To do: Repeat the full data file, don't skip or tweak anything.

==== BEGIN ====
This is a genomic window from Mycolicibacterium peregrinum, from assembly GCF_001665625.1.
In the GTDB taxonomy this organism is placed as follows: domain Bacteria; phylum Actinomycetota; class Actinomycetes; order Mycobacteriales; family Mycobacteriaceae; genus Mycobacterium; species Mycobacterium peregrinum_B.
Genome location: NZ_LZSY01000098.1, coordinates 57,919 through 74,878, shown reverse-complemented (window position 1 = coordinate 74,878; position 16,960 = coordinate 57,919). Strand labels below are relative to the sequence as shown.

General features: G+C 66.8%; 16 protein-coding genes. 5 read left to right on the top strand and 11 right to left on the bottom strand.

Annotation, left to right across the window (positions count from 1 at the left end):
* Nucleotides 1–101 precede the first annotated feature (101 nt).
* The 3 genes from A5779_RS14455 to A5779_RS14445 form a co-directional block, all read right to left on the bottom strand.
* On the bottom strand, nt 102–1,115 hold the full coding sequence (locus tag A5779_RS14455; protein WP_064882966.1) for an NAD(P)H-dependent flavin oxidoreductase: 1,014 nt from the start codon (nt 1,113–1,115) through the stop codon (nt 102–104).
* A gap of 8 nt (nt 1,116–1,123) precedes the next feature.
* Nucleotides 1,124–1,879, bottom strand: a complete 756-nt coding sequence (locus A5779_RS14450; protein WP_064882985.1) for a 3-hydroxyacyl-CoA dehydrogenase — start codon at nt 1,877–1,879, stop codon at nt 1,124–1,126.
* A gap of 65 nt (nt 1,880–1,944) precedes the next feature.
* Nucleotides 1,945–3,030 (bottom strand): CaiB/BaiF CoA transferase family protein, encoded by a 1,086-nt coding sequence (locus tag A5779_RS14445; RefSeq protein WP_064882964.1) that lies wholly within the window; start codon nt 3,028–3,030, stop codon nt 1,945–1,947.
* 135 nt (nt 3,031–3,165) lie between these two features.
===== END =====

This is a genomic window from Mycolicibacterium peregrinum, from assembly GCF_001665625.1.
In the GTDB taxonomy this organism is placed as follows: domain Bacteria; phylum Actinomycetota; class Actinomycetes; order Mycobacteriales; family Mycobacteriaceae; genus Mycobacterium; species Mycobacterium peregrinum_B.
Genome location: NZ_LZSY01000098.1, coordinates 57,919 through 74,878, shown reverse-complemented (window position 1 = coordinate 74,878; position 16,960 = coordinate 57,919). Strand labels below are relative to the sequence as shown.

General features: G+C 66.8%; 16 protein-coding genes. 5 read left to right on the top strand and 11 right to left on the bottom strand.

Annotation, left to right across the window (positions count from 1 at the left end):
* Nucleotides 1–101 precede the first annotated feature (101 nt).
* The 3 genes from A5779_RS14455 to A5779_RS14445 form a co-directional block, all read right to left on the bottom strand.
* On the bottom strand, nt 102–1,115 hold the full coding sequence (locus tag A5779_RS14455; protein WP_064882966.1) for an NAD(P)H-dependent flavin oxidoreductase: 1,014 nt from the start codon (nt 1,113–1,115) through the stop codon (nt 102–104).
* A gap of 8 nt (nt 1,116–1,123) precedes the next feature.
* Nucleotides 1,124–1,879, bottom strand: a complete 756-nt coding sequence (locus A5779_RS14450; protein WP_064882985.1) for a 3-hydroxyacyl-CoA dehydrogenase — start codon at nt 1,877–1,879, stop codon at nt 1,124–1,126.
* A gap of 65 nt (nt 1,880–1,944) precedes the next feature.
* Nucleotides 1,945–3,030 (bottom strand): CaiB/BaiF CoA transferase family protein, encoded by a 1,086-nt coding sequence (locus tag A5779_RS14445; RefSeq protein WP_064882964.1) that lies wholly within the window; start codon nt 3,028–3,030, stop codon nt 1,945–1,947.
* 135 nt (nt 3,031–3,165) lie between these two features.